For more than three years, transgender Americans have openly and proudly served our country in the military. In June 2016, these patriots were finally able to begin serving authentically when, under the Obama administration, the military finally updated the outdated regulations that had restricted their service. Today, thousands of transgender Americans serve in every branch of the Armed Forces.

These servicemembers have proven themselves time and again. Never giving up, they continue to sacrifice so much for our country despite a new occupant of the Oval Office reversing the previous administration’s changes and re-implementing a transgender military ban. MMAA is proud to be fighting that ban in court and on Capitol Hill, and we are determined to ensure that justice and equality ultimately prevail. Just like the far majority of Americans, we believe what really matters for military service is whether or not someone is qualified and able to accomplish the mission, not their gender identity.

For Transgender Awareness Week, we’d like to introduce you to 7 transgender patriots who are proud to serve our nation in uniform.

CW3 Lindsey Muller
U.S. Army
152H Attack Helicopter Pilot
Current Duty Station: Ft Carson, CO
Length of Service: 19+ years

Why are you proud to serve?
“I’m proud to serve because I have seen the positive differences that we’ve made as a nation and as a military fighting force. The sense of camaraderie and family provided by military service has given my family and I a lifetime of positive experiences and support.”

Interesting fact?
“I may be a pilot, but I’m not a fan of heights.”

Anything else you’d like to share?
“One of the greatest strengths of our military force is our diversity. Everyone has a strength and a weakness and in this profession we capitalize on that very fact. Our collective strengths compliment our weaknesses and enable us to complete any mission, any time, anywhere in the world.”

MAJ Ian Brown
U.S. Army
25A, Signal Officer
Current duty station: Fort Belvoir Virginia
Length of service: 21 years 

Why are you proud to serve?
“I’m proud to be among the few to serve our country.”

Interesting fact?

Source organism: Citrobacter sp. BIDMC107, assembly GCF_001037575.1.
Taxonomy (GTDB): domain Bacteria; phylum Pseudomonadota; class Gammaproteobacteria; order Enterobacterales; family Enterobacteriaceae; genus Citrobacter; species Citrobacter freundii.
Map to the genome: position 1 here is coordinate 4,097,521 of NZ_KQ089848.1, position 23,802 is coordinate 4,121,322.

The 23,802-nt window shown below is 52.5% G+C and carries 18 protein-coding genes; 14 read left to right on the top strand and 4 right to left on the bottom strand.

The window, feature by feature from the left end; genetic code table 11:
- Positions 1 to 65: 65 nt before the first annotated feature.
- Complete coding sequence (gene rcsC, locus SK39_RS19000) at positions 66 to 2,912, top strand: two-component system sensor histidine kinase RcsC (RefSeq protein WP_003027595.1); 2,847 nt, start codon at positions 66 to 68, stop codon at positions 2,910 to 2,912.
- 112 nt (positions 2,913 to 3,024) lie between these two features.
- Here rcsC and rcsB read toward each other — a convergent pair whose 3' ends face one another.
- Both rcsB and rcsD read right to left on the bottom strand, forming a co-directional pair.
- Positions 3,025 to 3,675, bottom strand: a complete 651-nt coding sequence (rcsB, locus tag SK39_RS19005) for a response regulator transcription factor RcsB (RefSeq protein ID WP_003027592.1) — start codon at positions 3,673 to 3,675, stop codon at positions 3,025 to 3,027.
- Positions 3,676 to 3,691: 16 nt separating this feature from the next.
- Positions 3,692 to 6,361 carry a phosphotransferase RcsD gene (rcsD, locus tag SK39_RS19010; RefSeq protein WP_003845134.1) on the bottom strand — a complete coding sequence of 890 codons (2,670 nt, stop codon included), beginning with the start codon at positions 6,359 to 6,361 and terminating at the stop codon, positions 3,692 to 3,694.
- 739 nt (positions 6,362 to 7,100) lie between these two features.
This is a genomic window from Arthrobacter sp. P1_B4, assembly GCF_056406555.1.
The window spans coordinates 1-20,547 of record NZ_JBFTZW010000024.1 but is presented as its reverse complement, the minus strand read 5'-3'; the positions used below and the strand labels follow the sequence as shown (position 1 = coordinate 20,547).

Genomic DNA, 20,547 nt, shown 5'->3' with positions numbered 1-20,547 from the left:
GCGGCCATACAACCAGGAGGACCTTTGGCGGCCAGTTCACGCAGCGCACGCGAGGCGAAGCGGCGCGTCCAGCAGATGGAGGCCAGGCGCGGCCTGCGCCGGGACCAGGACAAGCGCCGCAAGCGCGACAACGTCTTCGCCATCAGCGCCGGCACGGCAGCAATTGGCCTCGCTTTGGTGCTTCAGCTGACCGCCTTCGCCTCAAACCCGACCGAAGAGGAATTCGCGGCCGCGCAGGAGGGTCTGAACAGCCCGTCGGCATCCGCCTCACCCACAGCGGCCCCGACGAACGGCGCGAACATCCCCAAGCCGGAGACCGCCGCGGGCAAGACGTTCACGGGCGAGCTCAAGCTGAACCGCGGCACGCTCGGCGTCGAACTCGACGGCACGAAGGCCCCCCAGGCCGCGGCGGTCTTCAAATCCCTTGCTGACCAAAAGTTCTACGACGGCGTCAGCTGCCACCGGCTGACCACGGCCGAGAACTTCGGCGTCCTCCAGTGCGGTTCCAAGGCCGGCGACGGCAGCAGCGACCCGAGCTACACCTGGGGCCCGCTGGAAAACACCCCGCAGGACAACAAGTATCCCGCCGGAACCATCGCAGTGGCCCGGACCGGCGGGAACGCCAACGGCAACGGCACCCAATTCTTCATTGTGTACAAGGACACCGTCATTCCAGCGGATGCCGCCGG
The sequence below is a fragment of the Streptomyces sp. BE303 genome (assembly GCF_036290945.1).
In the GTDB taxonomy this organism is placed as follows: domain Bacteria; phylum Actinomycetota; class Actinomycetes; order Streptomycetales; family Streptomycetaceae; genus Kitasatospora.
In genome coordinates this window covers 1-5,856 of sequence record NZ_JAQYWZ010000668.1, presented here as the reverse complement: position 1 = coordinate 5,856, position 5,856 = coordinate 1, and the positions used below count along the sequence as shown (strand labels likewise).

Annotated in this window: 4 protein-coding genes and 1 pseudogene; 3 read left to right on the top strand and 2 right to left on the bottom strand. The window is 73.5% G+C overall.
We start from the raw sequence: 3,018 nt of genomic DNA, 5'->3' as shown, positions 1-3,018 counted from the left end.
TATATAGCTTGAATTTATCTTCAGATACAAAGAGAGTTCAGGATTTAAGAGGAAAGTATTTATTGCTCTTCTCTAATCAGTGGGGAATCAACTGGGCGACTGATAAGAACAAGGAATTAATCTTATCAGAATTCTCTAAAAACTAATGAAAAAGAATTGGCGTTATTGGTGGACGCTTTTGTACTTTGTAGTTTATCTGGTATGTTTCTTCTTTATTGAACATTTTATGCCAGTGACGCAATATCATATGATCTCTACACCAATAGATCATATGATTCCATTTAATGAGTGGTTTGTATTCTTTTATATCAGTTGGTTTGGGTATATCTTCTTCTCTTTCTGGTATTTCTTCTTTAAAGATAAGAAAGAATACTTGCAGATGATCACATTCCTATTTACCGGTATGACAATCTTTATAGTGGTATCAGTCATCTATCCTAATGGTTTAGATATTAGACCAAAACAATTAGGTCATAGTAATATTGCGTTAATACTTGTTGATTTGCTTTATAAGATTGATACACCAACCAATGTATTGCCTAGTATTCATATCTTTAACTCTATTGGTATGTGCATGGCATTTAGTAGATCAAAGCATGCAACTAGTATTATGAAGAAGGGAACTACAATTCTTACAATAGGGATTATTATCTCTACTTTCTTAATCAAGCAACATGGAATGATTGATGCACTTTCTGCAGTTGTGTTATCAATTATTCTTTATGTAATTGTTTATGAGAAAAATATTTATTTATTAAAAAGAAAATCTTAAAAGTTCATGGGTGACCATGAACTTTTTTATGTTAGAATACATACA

“I’ve been on two All Army Sports teams (basketball and boxing).”

Anything else you’d like to share?
“I’m currently serving in my second command position as the Commander of the Headquarters and Headquarters Company in the U.S. Army Cyber Command.”

Sgt Sam Gibbs
U.S. Marine Corps
2141 amphibious assault vehicle mechanic
Current duty station: Camp Lejeune
Length of service: 4 years 

Why are you proud to serve?
“I am proud to serve because this uniform is about far more than myself. In the Oath of Enlistment we swear to support and defend the Constitution of the United States. ‘We the people.’ These words aren’t just ink on paper, these words are sentries standing watch in the night. I am honored to serve this nation of people, to support and defend our Constitution, and to wear this historic uniform.”

Interesting fact?
“I love classic cars. I’m currently rebuilding a 1955 Chevy C10 step side pickup.”

Anything else you’d like to share?
“I am the SPART*A Marine Corps Chapter Leader, MMAA MAC member, and a student. I was once told, ‘We don’t change the world by going out and doing some larger than life impossible task. We change the world one person at a time, by being ourselves. Be the change you want to see, because it starts with you.”

HM3 Akira Wyatt
U.S. Navy

8404 Field Medical Technician
Current duty station: Camp Pendleton, CA
Length of service: 8+ years

Why are you proud to serve?
I am proud to serve not only because I get to do the job I love, which is medical, but also because I serve a purpose that is more than myself in helping my Marines in everything they do for our country.”

Interesting fact?
“My dad was a former Marine and my mom is a teacher.”

Anything else you’d like to share?
“We all have a purpose in this world. Take it, and do good for everyone else.”

TSgt Alexandria Holder
U.S.
Air Force
1N371 Cryptologic Language Analyst
Current duty station: Fort Meade, MD
Length of service: 14 1/2 years

Why are you proud to serve?
“I am proud to serve because I love this country, and I believe that through the actions of its citizens we can make it even better.”

Interesting fact?
“My wife and I have triplets! And a beautiful singleton that led the way before them.”

Anything else you’d like to share?
“The biggest goal for me is to advocate for equality. As long as a person can meet a standard, there should be no bars to what they should be allowed to do.”

LCDR Blake Dremann
U.S. Navy
Supply Officer
Current duty station: Defense Logistics Agency HQ, Ft. Belvoir, VA
Length of service: 13 years

Why are you proud to serve?
“I am proud to serve this nation because while we may go through ups and downs, while we may see division rock our world, those who wear the cloth of this nation are called to a higher purpose, a higher standard. We remain the seam that keeps the nation from ripping itself apart. We must always hold. For if the military becomes divided, the nation is lost.”

Interesting fact?
“I run in a local charity race almost every weekend. If I can find a race, I’m running. I’m not fast and am not looking to win, just a few moments to myself.”

Anything else you’d like to share?
“My pupper Lucas is my biggest fan and harshest critic. His facial expressions and vocal cues are legendary.
Oh, and I completed the Bataan Death March in 2019 and will be doing so again in 2020.”

SSG Allyn Cropper
U.S. Army
Adjutant General
Current duty station: Virginia
Length of service: 11 years

Why are you proud to serve?
“I’m proud to serve because while serving I am representing the diversity within our great country and an example of why America is so amazing. I’m also proud to be apart of something greater than myself.”

Interesting fact?
“I’d like people to remember that at the end of the day we are human and need and want the same thing — love.”